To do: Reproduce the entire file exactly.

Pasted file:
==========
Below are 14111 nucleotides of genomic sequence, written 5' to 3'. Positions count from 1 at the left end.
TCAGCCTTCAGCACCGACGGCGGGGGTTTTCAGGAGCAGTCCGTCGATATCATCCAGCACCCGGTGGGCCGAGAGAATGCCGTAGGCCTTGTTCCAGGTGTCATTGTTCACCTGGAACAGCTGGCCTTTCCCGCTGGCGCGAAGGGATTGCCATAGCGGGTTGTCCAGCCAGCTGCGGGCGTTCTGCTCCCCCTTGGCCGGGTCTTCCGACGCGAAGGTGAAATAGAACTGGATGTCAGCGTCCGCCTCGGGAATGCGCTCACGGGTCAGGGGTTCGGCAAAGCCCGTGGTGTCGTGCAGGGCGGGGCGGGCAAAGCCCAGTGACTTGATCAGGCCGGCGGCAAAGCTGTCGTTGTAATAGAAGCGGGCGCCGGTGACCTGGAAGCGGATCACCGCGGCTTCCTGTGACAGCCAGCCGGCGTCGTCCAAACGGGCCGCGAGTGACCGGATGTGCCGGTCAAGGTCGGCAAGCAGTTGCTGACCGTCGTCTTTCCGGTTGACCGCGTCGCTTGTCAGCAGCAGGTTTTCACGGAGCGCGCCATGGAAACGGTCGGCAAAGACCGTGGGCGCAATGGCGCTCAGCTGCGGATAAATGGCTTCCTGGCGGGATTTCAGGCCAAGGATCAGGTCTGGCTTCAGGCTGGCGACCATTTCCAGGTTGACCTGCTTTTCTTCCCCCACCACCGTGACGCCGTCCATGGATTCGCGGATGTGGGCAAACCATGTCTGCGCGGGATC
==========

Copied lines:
Below are 14111 nucleotides of genomic sequence, written 5' to 3'. Positions count from 1 at the left end.
TCAGCCTTCAGCACCGACGGCGGGGGTTTTCAGGAGCAGTCCGTCGATATCATCCAGCACCCGGTGGGCCGAGAGAATGCCGTAGGCCTTGTTCCAGGTGTCATTGTTCACCTGGAACAGCTGGCCTTTCCCGCTGGCGCGAAGGGATTGCCATAGCGGGTTGTCCAGCCAGCTGCGGGCGTTCTGCTCCCCCTTGGCCGGGTCTTCCGACGCGAAGGTGAAATAGAACTGGATGTCAGCGTCCGCCTCGGGAATGCGCTCACGGGTCAGGGGTTCGGCAAAGCCCGTGGTGTCGTGCAGGGCGGGGCGGGCAAAGCCCAGTGACTTGATCAGGCCGGCGGCAAAGCTGTCGTTGTAATAGAAGCGGGCGCCGGTGACCTGGAAGCGGATCACCGCGGCTTCCTGTGACAGCCAGCCGGCGTCGTCCAAACGGGCCGCGAGTGACCGGATGTGCCGGTCAAGGTCGGCAAGCAGTTGCTGACCGTCGTCTTTCCGGTTGACCGCGTCGCTTGTCAGCAGCAGGTTTTCACGGAGCGCGCCATGGAAACGGTCGGCAAAGACCGTGGGCGCAATGGCGCTCAGCTGCGGATAAATGGCTTCCTGGCGGGATTTCAGGCCAAGGATCAGGTCTGGCTTCAGGCTGGCGACCATTTCCAGGTTGACCTGCTTTTCTTCCCCCACCACCGTGACGCCGTCCATGGATTCGCGGATGTGGGCAAACCATGTCTGCGCGGGATC